The Welsh modern rockers continue to break new ground with new double LP STREAM {Hurricane of Change}

This summer, The Alarm released STREAM {Hurricane of Change} — a double album that’s based on three of the band’s previous albums (1987’s Eye of The Hurricane, 1988’s Electric Folklore, and 1989’s Change). Calling from his home in northern Wales, front person Mike Peters explained how he came up with this unusual approach.

“I thought, ‘I’ll play these songs again and celebrate them being alive for 30 years,” he says, but soon the project became something deeper. “I looked at the lyrics and thought, ‘What was I trying to say?’ I said, ‘Well, I’m writing about a character who is leaving behind something cataclysmic. It’s the end of an era, and he’s trying to walk into a new future, but where is he going?’ Piecing the lyrics together that way, I realized it was much more of an autobiographical outpouring than I’d realized in the original writing process.”

Presenting the songs in a new way seemed like a natural way to both honor the original material while updating them with a modern viewpoint, and Peters is pleased with the result. “They’re still valid pieces of music that could be refocused to tell another story and be more revealing in that form.

“I thought, ‘Who are these characters in these songs, where are they, how have they got this far in life?’ And I thought it needed to be set in a modern context. That’s really where I set off with it and ended up with a double album and a dialogue that came out of it.”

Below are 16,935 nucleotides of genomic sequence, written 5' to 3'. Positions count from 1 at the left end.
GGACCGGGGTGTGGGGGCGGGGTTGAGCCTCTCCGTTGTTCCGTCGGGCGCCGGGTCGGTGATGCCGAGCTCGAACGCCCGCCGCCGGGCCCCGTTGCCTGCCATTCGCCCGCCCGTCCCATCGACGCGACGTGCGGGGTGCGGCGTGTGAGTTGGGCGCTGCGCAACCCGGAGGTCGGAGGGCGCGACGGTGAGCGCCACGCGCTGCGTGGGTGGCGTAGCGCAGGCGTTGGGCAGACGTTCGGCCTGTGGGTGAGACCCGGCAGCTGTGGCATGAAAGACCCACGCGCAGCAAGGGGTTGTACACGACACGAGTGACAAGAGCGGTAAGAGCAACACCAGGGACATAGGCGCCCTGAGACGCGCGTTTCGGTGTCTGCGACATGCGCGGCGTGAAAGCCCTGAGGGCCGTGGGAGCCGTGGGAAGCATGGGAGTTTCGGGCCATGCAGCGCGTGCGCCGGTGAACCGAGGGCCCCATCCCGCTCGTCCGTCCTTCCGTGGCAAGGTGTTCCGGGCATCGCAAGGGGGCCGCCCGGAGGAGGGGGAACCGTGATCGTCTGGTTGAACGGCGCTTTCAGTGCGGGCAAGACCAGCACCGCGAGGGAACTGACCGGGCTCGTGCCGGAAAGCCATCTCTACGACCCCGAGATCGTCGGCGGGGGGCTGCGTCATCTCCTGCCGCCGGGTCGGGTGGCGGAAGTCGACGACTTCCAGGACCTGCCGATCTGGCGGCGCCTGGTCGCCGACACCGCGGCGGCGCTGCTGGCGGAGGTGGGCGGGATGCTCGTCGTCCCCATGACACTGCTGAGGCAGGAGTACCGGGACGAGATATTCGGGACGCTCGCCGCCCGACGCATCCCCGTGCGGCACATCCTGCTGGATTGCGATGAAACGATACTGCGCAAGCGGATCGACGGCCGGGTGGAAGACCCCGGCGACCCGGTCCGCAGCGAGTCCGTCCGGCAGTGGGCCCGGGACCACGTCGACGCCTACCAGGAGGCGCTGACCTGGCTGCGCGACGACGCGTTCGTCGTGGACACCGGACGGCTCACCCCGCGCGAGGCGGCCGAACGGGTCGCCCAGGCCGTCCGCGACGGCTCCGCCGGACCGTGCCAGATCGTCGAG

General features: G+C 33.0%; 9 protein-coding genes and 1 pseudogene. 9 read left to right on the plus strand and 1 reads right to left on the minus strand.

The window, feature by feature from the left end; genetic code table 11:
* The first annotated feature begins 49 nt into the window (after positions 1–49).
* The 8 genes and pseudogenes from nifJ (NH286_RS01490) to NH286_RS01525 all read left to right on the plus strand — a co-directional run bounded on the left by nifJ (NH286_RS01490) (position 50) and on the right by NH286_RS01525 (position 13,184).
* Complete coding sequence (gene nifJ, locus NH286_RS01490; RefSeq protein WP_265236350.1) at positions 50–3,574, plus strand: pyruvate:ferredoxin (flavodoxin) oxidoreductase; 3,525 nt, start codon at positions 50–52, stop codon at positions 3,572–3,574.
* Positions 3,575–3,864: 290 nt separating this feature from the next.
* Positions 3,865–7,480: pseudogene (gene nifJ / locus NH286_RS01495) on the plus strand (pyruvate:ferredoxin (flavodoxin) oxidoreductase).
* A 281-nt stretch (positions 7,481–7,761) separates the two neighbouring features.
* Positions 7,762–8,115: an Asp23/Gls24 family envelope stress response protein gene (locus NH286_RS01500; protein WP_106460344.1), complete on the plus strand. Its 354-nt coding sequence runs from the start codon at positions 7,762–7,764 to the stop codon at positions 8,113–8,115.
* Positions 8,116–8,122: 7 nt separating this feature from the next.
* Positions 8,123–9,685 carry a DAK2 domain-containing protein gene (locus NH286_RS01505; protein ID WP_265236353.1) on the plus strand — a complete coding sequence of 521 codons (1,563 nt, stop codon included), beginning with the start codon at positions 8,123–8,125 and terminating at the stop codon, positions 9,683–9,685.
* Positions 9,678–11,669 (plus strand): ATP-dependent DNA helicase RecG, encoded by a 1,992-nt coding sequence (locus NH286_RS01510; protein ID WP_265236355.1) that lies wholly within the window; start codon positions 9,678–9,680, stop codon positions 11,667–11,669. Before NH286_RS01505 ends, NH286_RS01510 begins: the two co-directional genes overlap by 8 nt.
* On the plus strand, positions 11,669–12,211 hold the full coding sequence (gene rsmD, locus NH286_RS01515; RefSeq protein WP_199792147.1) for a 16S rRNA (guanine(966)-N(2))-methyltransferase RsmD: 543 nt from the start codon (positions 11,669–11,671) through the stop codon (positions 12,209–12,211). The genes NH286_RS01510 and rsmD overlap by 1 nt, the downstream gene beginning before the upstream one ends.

Working on these new “re-presentations,” as Peters calls them, was a relatively easy task, compared to his work on the original album trilogy in the 1980s. “They were records that were quite difficult to make,” he says. “Difficult songs to write. The circumstances of the band had changed a lot at that time, it was coming to the end of the decade, and there were a lot of questions that needed answering. I felt a little bit like I was thrashing around in the dark.”

Peters has always been extremely candid about the struggles he has faced with The Alarm – and his own personal battles, as well. As with many bands, The Alarm has undergone many lineup changes and other threats to their survival, though Peters has always been the constant member and leader. More difficult to conquer, though, were his health woes: a cancer survivor – as is his wife, Jules Jones Peters, who also is The Alarm’s keyboard player), though both are healthy now.

Through all of these difficulties, though, Peters has always seemed to draw strength from his fans, even as he inspires them in turn with his optimism and tenacity. Starting with their 1983 hit single “68 Guns,” their 1984 debut, Declaration, then further hits like “Strength” (1985), “Rain in the Summertime” (1987), and “Rescue Me” (also 1987), The Alarm have built up one of the most fervent fan bases in the entire music industry.